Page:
Blockchain technology achieves decentralized security and trust in several ways. First, new blocks are always stored linearly and chronologically. That is, they are always added to the “end” of the blockchain. After a block has been added to the end of the blockchain, it is extremely difficult to go back and alter the contents of the block unless a majority of the network has reached a consensus to do so. That’s because each block contains its own [hash, along with the hash of the block before it, as well as the previously mentioned time stamp. Hash codes are created by a [mathematical functionthat turns digital information into a string of numbers and letters. If that information is edited in any way, the hash code changes as well.
Let’s say a hacker, who also runs a node on a blockchain network, wants to alter a blockchain and steal cryptocurrency from everyone else. If they were to alter their own single copy, it would no longer align with everyone else’s copy. When everyone else cross-references their copies against each other, they would see this one copy stand out and that hacker’s version of the chain would be cast away as illegitimate.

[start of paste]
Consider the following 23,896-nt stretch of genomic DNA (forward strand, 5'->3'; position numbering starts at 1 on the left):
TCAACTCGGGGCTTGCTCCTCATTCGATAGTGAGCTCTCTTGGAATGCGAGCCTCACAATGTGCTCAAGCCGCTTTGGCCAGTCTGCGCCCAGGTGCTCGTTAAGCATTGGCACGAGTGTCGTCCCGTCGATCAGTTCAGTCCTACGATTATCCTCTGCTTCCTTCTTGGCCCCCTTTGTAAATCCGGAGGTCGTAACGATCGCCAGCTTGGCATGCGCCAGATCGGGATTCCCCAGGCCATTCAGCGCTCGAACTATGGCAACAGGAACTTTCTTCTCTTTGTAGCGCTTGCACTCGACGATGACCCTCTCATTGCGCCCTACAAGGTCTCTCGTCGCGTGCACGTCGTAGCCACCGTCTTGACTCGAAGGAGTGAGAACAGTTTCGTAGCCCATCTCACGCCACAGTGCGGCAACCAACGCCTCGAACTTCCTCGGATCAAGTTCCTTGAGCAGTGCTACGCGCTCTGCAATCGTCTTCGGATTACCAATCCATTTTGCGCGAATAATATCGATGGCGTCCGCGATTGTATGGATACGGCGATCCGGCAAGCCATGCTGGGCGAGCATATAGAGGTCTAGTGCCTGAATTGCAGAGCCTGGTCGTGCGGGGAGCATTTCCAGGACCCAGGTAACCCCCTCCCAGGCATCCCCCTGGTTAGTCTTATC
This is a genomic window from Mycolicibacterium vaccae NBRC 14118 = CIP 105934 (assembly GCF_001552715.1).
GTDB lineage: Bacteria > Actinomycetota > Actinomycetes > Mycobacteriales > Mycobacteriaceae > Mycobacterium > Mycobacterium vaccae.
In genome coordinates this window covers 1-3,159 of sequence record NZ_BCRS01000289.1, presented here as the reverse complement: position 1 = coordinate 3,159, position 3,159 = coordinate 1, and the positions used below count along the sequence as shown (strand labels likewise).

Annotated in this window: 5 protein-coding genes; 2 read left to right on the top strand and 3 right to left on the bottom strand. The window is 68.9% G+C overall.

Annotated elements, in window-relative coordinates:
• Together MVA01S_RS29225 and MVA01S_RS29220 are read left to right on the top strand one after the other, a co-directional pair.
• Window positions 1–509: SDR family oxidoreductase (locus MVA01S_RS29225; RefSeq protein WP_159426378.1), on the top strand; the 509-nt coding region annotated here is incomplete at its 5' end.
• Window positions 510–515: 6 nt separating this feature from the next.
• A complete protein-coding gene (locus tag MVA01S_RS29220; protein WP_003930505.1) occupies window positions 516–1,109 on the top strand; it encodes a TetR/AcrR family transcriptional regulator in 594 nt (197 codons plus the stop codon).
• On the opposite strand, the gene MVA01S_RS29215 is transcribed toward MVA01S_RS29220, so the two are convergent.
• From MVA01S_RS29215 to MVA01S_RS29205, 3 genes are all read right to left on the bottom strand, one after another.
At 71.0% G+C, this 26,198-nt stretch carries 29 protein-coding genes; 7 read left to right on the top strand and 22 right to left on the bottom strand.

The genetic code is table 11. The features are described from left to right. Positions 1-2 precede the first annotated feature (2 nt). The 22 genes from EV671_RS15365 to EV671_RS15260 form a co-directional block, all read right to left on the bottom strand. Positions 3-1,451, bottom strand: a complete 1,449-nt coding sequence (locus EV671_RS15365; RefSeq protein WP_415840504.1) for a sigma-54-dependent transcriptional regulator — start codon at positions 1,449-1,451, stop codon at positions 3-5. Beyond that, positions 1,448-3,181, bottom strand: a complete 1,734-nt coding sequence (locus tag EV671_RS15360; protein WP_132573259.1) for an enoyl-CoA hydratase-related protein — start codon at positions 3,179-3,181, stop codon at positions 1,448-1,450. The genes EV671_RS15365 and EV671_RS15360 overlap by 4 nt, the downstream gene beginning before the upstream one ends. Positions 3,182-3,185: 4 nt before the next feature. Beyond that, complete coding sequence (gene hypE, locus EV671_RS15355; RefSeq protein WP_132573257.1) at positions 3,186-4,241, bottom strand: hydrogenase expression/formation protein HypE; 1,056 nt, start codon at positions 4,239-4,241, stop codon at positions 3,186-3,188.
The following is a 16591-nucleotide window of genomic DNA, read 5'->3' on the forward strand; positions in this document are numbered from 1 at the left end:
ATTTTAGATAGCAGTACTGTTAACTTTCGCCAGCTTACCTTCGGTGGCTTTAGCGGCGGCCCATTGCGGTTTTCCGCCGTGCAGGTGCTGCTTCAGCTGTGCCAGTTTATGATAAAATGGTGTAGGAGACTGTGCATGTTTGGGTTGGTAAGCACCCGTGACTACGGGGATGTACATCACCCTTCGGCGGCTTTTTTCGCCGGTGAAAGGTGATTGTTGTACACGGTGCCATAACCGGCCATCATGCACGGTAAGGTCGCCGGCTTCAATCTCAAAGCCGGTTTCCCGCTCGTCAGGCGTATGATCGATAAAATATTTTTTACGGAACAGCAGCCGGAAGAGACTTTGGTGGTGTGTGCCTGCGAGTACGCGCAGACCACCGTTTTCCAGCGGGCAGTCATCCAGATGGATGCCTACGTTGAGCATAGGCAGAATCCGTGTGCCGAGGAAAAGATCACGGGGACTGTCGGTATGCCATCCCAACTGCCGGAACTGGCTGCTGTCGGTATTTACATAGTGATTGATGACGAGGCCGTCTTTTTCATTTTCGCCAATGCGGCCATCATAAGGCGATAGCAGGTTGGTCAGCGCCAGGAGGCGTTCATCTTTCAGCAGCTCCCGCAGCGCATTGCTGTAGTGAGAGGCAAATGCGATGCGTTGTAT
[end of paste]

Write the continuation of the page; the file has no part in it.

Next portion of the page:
Succeeding with such a hack would require that the hacker simultaneously control and alter 51% or more of the copies of the blockchain so that their new copy becomes the majority copy and thus, the agreed-upon chain. Such an attack would also require an immense amount of money and resources as they would need to redo all of the blocks because they would now have different timestamps and hash codes.
Due to the size of many cryptocurrency networks and how fast they are growing, the cost to pull off such a feat would probably be insurmountable. Not only would this be extremely expensive, but it would also likely be fruitless. Doing such a thing would not go unnoticed, as network members would see such drastic alterations to the blockchain. The network members would then "[hard forkoff to a new version of the chain that has not been affected. This would cause the attacked version of the token to plummet in value, making the attack ultimately pointless as the bad actor has control of a worthless asset. The same would occur if the bad actor were to attack the new fork of Bitcoin. It is built this way so that taking part in the network is far more economically